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Wednesday, September 29, 2021

Pakistan shuts key border crossing with Afghanistan

Chaman border crossing - the second-largest commercial border point with Afghanistan after the Torkham commercial town in Khyber Pakhtunkhwa - has been closed due to security threats, Geo News reported, citing sources.

By: AP | Islamabad |
September 2, 2021 6:48:08 pm
People wait as they gather to cross into Afghanistan at the Friendship Gate crossing point at the Pakistan-Afghanistan border town of Chaman, Pakistan September 2, 2021. (Reuters)

Pakistan on Thursday temporarily closed a key border crossing with Afghanistan, apparently due to fear of the influx of refugees eager to leave their homeland after the Taliban seized power last month.

Chaman border crossing – the second-largest commercial border point with Afghanistan after the Torkham commercial town in Khyber Pakhtunkhwa – has been closed due to security threats, Geo News reported, citing sources.

Earlier in the day, Interior Minister Sheikh Rashid Ahmed had said that the Chaman crossing may be closed for some days due to security threats.

“We will be closing the Chaman crossing for a while,” he said, without specifying how long the border would be shut.

He said there was calm in and around the border.

“Our forces are present at the border. We are proud of our security institutions for the service they are rendering for the security of the country,” he said.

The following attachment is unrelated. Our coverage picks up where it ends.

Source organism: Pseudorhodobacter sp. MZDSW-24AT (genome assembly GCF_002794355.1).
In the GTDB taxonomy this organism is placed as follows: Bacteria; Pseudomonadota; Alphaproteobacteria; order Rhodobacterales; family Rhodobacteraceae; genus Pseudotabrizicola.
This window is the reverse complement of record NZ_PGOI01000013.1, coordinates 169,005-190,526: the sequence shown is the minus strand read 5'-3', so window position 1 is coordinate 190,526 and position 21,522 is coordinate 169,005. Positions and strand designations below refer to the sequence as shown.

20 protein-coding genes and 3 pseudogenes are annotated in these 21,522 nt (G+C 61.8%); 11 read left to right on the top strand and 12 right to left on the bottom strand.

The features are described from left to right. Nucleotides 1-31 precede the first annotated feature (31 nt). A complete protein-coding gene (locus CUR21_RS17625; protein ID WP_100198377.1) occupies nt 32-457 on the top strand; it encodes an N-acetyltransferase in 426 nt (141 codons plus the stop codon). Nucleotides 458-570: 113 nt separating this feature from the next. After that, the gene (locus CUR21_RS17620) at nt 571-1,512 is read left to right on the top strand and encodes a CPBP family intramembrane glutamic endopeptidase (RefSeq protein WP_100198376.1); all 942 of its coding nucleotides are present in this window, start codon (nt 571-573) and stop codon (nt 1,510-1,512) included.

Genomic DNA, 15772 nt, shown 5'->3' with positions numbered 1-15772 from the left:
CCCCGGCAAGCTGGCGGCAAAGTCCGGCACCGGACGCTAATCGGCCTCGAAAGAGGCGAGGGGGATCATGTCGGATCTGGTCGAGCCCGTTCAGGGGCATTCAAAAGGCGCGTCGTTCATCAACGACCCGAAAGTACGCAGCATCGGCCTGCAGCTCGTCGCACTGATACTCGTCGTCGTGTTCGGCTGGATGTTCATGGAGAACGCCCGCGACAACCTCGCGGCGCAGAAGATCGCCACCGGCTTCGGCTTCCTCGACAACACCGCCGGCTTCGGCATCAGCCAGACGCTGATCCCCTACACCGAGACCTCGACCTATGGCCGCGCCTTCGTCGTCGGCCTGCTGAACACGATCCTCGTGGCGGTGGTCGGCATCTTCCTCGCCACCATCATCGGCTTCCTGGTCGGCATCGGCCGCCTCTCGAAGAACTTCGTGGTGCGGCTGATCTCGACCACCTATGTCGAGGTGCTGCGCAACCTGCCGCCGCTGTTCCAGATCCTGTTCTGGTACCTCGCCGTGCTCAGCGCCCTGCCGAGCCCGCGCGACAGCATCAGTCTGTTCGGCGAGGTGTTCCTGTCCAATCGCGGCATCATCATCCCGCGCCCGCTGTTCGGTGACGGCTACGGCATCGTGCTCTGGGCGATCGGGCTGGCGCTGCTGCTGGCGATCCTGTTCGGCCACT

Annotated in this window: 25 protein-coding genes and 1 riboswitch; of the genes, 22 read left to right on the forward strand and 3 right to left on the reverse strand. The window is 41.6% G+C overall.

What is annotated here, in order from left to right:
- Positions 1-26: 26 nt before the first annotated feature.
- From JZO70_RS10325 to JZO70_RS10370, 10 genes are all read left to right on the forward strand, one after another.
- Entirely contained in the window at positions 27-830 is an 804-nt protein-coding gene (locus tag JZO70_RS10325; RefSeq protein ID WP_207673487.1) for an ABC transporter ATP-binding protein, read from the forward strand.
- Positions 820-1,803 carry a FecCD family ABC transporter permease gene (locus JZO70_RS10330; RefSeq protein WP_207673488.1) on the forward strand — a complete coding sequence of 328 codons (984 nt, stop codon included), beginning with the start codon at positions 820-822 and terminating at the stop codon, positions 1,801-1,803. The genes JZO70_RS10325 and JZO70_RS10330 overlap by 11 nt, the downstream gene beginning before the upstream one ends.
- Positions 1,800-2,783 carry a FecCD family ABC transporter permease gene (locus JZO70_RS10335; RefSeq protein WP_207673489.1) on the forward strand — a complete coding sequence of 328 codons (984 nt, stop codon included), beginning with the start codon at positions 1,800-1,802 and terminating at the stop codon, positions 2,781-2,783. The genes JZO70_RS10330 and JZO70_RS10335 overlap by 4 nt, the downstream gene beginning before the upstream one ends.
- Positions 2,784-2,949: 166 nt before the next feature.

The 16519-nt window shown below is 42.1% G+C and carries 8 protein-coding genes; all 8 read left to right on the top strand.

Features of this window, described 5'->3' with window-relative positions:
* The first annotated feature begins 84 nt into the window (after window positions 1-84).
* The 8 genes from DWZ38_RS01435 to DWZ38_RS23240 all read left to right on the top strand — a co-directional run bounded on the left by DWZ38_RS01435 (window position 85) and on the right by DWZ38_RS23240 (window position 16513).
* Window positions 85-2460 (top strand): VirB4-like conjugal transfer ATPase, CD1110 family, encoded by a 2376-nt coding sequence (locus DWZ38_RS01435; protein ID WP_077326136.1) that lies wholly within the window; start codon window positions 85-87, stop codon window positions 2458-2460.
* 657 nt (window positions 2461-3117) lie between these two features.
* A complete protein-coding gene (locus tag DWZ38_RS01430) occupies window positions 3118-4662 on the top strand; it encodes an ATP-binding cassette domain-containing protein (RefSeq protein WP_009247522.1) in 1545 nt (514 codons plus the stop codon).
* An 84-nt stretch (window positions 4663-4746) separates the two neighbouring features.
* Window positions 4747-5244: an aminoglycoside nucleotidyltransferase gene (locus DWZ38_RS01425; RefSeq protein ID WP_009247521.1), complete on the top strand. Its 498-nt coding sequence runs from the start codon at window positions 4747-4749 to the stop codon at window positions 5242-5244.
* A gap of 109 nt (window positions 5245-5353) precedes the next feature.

He said Pakistan desires peace and stability in Afghanistan, adding that peace in Afghanistan is important for peace in Pakistan.

The crossing links Pakistan’s border town of Chaman with Spin Boldak in the Afghan province of Kandahar and is frequented by the Afghan as well as used for trade between the two countries.

Thousands of Afghans have been amassing around the crossing to sneak into Pakistan which has already announced that it was not in a position to accept more refugees, according to security officials.

Already around 3 million Afghan refugees have been living in Pakistan, some for more than three decades, since the invasion of their country by the erstwhile USSR in 1979.

Pakistan officials have expressed fears that about a million more would rush into the country if border regulations were relaxed.

Currently, more than 90 per cent of Pakistan’s over 2,500-kilometer border with Afghanistan has been fenced and only about a dozen crossing points allow entry to those having valid travel documents.

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